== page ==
Spider mite damage on ‘Piñata’ rose
Sometimes bad things happen to good roses. Spider mites, Tetranychus, can spell doom for a rose if not caught and dealt with quickly. The best form of control is prevention, which I learned almost too late, but if you do find that your roses are under attack, there are things you can do.
Spider Mites feed on plant cells leaving behind leaves that look dry, yellow-bronze, dusty and stippled.
Spider mites are a type of arachnid, and there are hundreds of different kinds, but it’s the two-spotted spider mite or Tetranychus urticae that attacked my roses just recently. These little jerks are so tiny you can barely see them, but the damage they can do in such a short period of time is astounding. They feed on the plant cells of a rose sucking the very life out of them and leaving behind leaves that look burned, yellow-bronze, dusty and stippled. In severe infestations you may also see webbing, especially on the underside and corners of the leaves. If you are experiencing dry, hot conditions, that is prime time for a spider mite infestation and their numbers can increase exponentially so be extra vigilant. The best method of control is early intervention. During hot, dry spells, increase the humidity by watering your roses well and hosing off the leaves to remove any buildup of dust or dirt. Remember to do this in the morning to give your roses time to dry off. (We don’t want to get rid of mites only to be then afflicted by fungus!) Keep the area around your roses clean and free of debris and try not to use pesticides that would kill off the mites natural enemies.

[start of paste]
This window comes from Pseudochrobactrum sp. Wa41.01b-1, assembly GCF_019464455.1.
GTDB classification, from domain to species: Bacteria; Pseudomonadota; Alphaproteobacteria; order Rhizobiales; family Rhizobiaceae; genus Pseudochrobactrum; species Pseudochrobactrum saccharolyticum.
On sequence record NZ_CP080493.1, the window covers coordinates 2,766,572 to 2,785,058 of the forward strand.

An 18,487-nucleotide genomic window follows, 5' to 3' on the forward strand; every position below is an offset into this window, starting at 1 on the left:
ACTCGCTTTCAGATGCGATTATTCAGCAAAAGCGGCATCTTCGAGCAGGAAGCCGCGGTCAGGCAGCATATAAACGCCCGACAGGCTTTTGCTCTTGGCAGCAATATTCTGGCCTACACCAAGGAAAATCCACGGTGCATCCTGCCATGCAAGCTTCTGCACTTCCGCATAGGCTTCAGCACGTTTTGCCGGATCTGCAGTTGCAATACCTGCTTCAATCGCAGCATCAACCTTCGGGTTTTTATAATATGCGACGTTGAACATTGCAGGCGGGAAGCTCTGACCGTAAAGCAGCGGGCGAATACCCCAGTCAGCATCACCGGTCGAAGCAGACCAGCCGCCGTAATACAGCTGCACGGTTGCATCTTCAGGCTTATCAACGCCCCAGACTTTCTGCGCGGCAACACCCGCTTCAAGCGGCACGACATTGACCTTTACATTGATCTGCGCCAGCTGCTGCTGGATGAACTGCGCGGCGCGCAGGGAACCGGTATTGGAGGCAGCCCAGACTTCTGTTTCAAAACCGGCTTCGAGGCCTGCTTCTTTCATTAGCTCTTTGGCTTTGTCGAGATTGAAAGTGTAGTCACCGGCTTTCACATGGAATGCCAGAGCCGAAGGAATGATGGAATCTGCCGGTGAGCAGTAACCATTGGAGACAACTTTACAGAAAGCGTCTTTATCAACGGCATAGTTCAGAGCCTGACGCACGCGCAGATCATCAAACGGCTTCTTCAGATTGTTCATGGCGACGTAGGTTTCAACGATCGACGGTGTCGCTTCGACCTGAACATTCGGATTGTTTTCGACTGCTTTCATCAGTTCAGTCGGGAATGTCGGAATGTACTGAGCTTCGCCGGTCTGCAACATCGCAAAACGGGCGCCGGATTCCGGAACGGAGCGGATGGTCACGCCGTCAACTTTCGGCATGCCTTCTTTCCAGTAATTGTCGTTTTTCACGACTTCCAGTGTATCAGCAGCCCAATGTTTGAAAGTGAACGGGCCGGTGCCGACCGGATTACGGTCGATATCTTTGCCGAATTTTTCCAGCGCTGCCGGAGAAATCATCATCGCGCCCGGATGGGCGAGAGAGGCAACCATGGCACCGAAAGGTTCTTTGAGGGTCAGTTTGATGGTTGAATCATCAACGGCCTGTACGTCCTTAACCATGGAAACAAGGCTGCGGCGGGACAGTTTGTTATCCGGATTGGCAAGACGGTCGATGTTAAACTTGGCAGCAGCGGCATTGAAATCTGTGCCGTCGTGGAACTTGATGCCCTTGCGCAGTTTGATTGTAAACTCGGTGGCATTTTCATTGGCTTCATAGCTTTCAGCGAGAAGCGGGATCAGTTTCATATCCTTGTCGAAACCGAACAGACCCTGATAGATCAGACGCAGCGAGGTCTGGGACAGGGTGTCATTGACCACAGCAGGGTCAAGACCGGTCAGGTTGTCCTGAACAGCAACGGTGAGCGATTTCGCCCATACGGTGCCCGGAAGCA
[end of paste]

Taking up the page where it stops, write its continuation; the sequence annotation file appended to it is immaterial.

Remove and discard leaves and canes that are the most heavily damaged as I did here with my ‘Piñata’ rose
OK, so lets say you’re like me and you missed the warning signs and found yourself under a full-fledged attack. When I saw that almost all of my roses were heavily afflicted I felt like the sky was falling and went into panic mode, especially when I read reports online from other gardeners saying at this stage my roses were going to be a goner, but it really did turn out ok. Here’s what I did: First, I hosed down every rose using the highest setting of pressure I could to really blast the heck out of those mites and knock them off the leaves. (Make sure you get the underside and don’t be afraid to lose some leaves to the pressure of the water.) Next, I removed and discarded (in the garbage, not in the compost pile) as much of the damaged and infested areas of the rose without completely compromising it’s ability to regrow. Last, I used diluted Neem oil to spray all parts of the rose, canes and all parts of the leaves letting it heavily drip into the soil, too. A couple of applications of Neem (about 1 week apart) and regular hosing down during that dry spell did the trick, and since then, my roses are on the way to recovery. Have you ever experienced a spider mite attack? Do you have any organic methods of control that worked for you?
Although my ‘Piñata’ rose lost about half of it’s volume, it is thankfully on it’s way to a full recovery!